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July 12, 1968 - Image 2

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Michigan Daily, 1968-07-12

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Page Two

THE MICHIGAN DAILY

Friday, July 12, 1968

Page Two THE MICHIGAN DAILY

theatre

University Players:

to west depths

By FRITZ LYON
In the middle of the first act,
one of the characters warns: "You
mustn't talk so much!" Every-
body on the stage should have
heeded that advice, but they
didn't, and if I hadn't been ob-
ligated to write this review, I
would have walked out then and
saved myself two more hours of
noxious tedium.
The play , The Burnt Flower-
Bed by Ugo Betti, is being pre-
sented -this week, in Lydia Men-
delssohn, with a lot of nerve, with-
out much taste, by the University
Players, under the direction of
William Halstead.
And it's time to blame the
speech department for their con-
spicuous failure to bring modern,
living, contemporary theatre to
the University community.
Ironically, Flower-Bed is the
"contemporary" offering for the
summer season, contemporary in
quotes because it's a third-rate,
15-year-old play written in a 20-
year-old style. I used to read the
original Tom Swift books to laugh
at them-great-but Flower-Bed
doesn't even have that curiosity
going for it. It's not even quaint;
it's just old and bad and dead.
It's not even a play; it's a book,
and a dull book at that.
There is nothing to watch. It's
all talk, and while the characters
do walk around the stage while
ihey talk, there's nothing inher-
ently fascinating about people
walking around mouthing plati-
tudes. The stage is incidental, not
essential, to the play.
Flower-Bed is full of the ingre-
dients that make bad drama-
political-religious social message,
imitation Ibsen well-made plot,
pretentious symbolism, over-writ-
ten dialogue, bookish characters,
artificial stage devices, sentimen-
talism, lack of physical action, in-
organic plot surprises, and a. mel-
odrama climax-a good textbook
of clumsy writing if it weren't
so boring and humorless.
The production is consistent
with these faults, that is, there
seems to be little effort to offset
the bulk of deadweight in the
play. Examples:
" Act. I. Political intrique,
mystery of family tragedy. The
actors follow the cliches instead
of changing rhythms to escape
them. Mark Metcalf (as Tom-
asco) and Kathleen McGill (as
Luisa) don't have natural speak-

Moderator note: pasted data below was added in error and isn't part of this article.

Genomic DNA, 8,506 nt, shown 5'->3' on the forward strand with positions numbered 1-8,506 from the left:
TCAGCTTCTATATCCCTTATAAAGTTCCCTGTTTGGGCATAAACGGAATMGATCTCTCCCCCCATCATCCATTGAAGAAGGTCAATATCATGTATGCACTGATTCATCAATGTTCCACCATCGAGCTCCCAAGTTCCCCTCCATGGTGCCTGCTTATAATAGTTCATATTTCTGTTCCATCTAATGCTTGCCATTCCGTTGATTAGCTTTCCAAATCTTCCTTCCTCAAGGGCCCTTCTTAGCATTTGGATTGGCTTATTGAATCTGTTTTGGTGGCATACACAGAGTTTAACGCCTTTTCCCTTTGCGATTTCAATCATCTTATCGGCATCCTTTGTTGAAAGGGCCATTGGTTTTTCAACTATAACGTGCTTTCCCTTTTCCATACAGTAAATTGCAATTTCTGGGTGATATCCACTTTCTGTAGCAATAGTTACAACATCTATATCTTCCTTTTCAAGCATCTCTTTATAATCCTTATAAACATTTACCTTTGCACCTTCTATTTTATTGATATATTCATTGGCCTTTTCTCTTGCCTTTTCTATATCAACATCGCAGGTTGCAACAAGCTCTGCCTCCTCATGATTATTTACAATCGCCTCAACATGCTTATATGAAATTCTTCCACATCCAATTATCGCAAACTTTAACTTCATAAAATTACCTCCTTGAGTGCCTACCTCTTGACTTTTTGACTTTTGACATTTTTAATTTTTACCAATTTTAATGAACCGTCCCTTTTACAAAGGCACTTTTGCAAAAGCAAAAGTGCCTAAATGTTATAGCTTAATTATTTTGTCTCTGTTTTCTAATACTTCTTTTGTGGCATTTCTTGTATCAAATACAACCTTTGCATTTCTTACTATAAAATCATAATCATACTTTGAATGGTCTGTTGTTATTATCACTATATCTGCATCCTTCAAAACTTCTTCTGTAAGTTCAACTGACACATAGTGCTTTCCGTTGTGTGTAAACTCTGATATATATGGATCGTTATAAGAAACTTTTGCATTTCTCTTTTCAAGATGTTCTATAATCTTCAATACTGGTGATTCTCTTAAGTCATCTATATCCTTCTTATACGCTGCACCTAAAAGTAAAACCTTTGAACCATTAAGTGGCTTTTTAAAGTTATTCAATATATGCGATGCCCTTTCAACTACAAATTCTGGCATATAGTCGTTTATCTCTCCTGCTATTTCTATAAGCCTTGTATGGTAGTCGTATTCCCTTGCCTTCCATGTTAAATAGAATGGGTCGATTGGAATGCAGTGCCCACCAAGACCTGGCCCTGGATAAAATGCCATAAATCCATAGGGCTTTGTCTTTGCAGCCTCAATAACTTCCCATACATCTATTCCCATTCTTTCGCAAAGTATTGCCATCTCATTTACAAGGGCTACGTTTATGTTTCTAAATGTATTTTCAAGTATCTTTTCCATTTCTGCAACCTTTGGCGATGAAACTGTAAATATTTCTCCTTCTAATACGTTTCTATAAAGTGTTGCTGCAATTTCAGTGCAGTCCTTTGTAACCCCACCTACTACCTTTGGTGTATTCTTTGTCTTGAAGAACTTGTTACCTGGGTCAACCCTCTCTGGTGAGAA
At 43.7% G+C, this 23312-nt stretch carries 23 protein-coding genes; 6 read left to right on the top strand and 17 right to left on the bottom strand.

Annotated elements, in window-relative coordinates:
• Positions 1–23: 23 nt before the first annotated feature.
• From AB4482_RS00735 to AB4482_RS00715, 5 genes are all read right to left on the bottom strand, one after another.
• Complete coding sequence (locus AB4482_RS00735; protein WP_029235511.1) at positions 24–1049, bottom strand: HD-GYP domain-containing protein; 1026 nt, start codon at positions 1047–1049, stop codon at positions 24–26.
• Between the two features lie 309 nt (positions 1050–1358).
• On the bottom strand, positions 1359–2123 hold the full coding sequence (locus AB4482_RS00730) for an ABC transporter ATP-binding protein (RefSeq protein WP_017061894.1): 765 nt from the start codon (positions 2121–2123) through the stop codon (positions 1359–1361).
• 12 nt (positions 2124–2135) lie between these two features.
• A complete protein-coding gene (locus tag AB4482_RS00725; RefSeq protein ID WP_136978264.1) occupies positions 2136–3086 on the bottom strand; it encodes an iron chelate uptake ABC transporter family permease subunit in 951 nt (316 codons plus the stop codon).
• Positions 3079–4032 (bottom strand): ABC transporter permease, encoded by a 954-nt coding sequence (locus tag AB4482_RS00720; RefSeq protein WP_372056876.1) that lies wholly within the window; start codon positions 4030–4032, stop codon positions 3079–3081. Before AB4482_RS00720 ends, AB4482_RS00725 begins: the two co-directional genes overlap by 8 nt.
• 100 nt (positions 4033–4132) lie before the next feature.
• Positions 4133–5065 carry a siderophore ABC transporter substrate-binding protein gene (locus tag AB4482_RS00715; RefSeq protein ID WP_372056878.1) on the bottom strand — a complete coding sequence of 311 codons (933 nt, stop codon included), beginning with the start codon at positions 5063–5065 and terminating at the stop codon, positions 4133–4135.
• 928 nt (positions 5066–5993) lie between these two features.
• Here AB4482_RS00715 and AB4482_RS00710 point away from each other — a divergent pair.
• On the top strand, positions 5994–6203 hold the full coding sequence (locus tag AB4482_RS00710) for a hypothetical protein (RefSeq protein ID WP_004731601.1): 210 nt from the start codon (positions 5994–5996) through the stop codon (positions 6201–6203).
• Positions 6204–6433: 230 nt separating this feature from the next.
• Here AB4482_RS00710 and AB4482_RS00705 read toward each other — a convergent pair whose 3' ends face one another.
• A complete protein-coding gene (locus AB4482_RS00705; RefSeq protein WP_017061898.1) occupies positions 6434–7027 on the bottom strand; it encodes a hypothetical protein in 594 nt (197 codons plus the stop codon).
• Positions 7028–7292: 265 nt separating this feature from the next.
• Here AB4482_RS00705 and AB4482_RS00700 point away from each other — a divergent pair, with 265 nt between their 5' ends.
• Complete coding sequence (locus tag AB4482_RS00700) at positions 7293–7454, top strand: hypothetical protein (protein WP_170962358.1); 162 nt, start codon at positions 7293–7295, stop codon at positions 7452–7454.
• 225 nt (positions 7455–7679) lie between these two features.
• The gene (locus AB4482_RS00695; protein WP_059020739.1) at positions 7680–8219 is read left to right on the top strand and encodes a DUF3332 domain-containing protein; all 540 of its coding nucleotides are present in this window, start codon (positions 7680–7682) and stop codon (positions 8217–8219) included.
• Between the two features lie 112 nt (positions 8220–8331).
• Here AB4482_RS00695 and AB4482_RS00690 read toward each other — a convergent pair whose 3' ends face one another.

ing voices anyway, and both fall
into repetitious intonation pat-
terns that can't help but bore the
listeners-it's hard to pay atten-
tion. Nobody talks to anybody-
they say their lines and look in
the direction of the other actor.
The exchanges are so rapid and
sing-song that the characters
simply can't be listening, respond-
ing, and listening to each other.
When somebody runs into an
emotion, they force themselves
to it, like bad movie acting.
The details surrounding the
characters are just as distracting-
ly fake. "Yes, nothing passes
over these mountains except that
wind." Yessiree, Bob. Cue the
wind-fade up-four lines about
the- lonely winds-fade out until
the third act cue when the winds
get lonely again.
" Act. II. The scene where Rosa
talks to her dead father and Luisa
talks to her dead son is downright
embarrassing. If that isn't bad
enough, Miss McGill and Mau-
reen Anderman (Rosa) go for the
bait and play it like the movies
Again. Argh. You just can't be-
lieve it. There has to be some
way to play it or underplay it
besides diving into the hackneyed
melodrama.
* Act III. Each of the plot-
lines runs its predictable course.
"You hate everything around you
-you're responsible for our boy's
accidental death." "It was no
accident. He committed suicide. I
lied about it to protect you." Fade
up lonely wind. Rosa's appeal for
peace and humanity: "I don't

Dial 8-6416
ACADEMY
AWARD
WINNER
BEST
foreign language
film ..
BEST
screen story
"A

believe they'll shoot me." Sound
cue-bang. Rosa droops. Giovanni
carries her body out the door as
martyr sacrifice to peace, after
big speech . .. blah, blah, blah.
And the actors fall for this guff:
they play the lines just like they're
written on the page. Salvation
Army. Can't they do something?
Raniero, a previously unobtru-
sive character, delivers two pro-
phetic lines in this final act: "But
why all this talk?", which I took
to be a repetition of the main
theme rather than comic relief;
and "What's going on?", to which
some giggled and I applauded.
I object first of all to the play,
and secondly to the director. One
of us has a definite lack of taste
and judgment. Why did Dr. Hal-
stead choose this play? I see no
redeeming virtue to recommend
it, except to know that once this
antiquated style of writing was
popular. Even then, why suffer
through it to make that point?
The play is a mockery of the
issues it concerns, and a mockery
of plays that deal with impor-
tant issues in the first place.
Why the slam? Where's the
harm? It's just that this kind of
remote, irrelevant drama con-
vinces theatre-goers that the
theatre is suffocating due to a
dearth of serious, contemporary
playwrights. But a good look at
major productions of the last
decade shows that the speech de-
partment hasn't begun to tap the
resources-not one Beckett, not
one Genet, not one Ionesco, not